Google analytics example

5. Set up platform-specific tracking

Finally, you’ll want to set up tracking for specific digital marketing channels. These give you information about the specific ad clicks that ultimately led to a conversion. 

Google Analytics tells you what happens on your website, channel analytics links that with what happened beforehand. 

For all channels, the general processes are the same. You will have to create: 

  1. A general remarketing tag - this lets you track what general pages users visited from each ad.
  2. Conversion Tag - this is what fires back information when a user takes an action that you want them to. For example, it might tell you that someone made a transaction, and fire back what revenue that you made. This tag shows you which of your ads led to that action.

To set up a tag, similar to Google Analytics, you will need to generate a conversion tag within the platform. This will give you the code you need to put on your site. In Google Ads you can find these in the ‘Conversions’ section, as below.

setting up platform specific tracking

You then simply inject the code onto your site either directly, or through your Tag Manager (see stage 3).

The platform will lead you through this process clearly. We’ve linked below to some of the guides provided by each for these platforms: 

It is important that you set both tracking by the platform itself as well as through Google Analytics. 

For one thing, channel analytics give you an alternative attribution model to Google Analytics. 

But crucially, setting up tracking directly from the channel enables real-time feedback to the channel. In-platform tracking gives each channel the data it needs to optimise itself towards best performance, based on the actions you want people to take.

Marketing lead tracking

Tracking marketing leads requires a slightly different approach. The tracking above will give you information on how the leads initially found you. You will be able to find what marketing channels led to the user providing you with their contact information.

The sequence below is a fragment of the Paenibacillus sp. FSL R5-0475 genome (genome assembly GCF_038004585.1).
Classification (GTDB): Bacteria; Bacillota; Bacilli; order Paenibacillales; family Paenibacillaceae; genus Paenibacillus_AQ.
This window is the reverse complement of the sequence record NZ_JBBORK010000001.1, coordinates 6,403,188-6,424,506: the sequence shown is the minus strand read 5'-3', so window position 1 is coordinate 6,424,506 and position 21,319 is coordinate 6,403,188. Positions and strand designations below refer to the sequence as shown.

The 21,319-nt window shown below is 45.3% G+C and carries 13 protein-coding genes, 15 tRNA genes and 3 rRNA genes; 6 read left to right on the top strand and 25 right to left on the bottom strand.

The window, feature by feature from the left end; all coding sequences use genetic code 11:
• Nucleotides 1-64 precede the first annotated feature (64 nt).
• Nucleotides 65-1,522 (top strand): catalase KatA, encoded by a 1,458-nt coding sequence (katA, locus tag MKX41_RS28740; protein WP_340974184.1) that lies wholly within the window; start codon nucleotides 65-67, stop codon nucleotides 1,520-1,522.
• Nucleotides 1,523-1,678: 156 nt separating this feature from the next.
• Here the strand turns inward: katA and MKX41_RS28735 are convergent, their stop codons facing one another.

From this point onwards, you’ll want to hand over to a different tool. This is typically where a Customer Relationship Management tool (CRM) comes in. Examples of these are Hubspot or Salesforce

You can link your CRM directly to your site so that marketing leads are immediately populated upon filling out a form. You could also link these up to your emails and pull in the contact information. You could even populate this manually, although we wouldn’t recommend this if you can avoid it!

Whichever way you integrate it, your CRM is how you track and manage leads through the entire process. You can typically use CRMs to measure the sales journey, automate and send emails, assign lead-owners, store conversation histories, and more. 

Marketing tracking template

We’ve made this free marketing tracking template to help set up your marketing analytics. You can use this template to:

  1. Plan what marketing  tags you need to set up
  2. Where your tags should go
  3. Share tags clearly with your developers
  4. Keep track of your marketing tags over time

This is particularly useful as a template to track paid media campaigns, but you can use it for a variety of campaigns.

You can find our free template here or by clicking through below. This is also available for free to members of Ayima Insights Club. Members can access this and a range of other tools and resources to help their marketing. You can learn more about Insights Club and sign up here

marketing tracking template example screenshot

Do you need support in setting up your conversion tracking? Ayima has a dedicated marketing analytics team to make sure campaigns are tracked properly and our clients have the tools they need to make the right decisions. Our experts are on hand if you’d like a more in-depth personal analysis or a bespoke strategy. You can get in touch with the team here, we'd love to hear from you.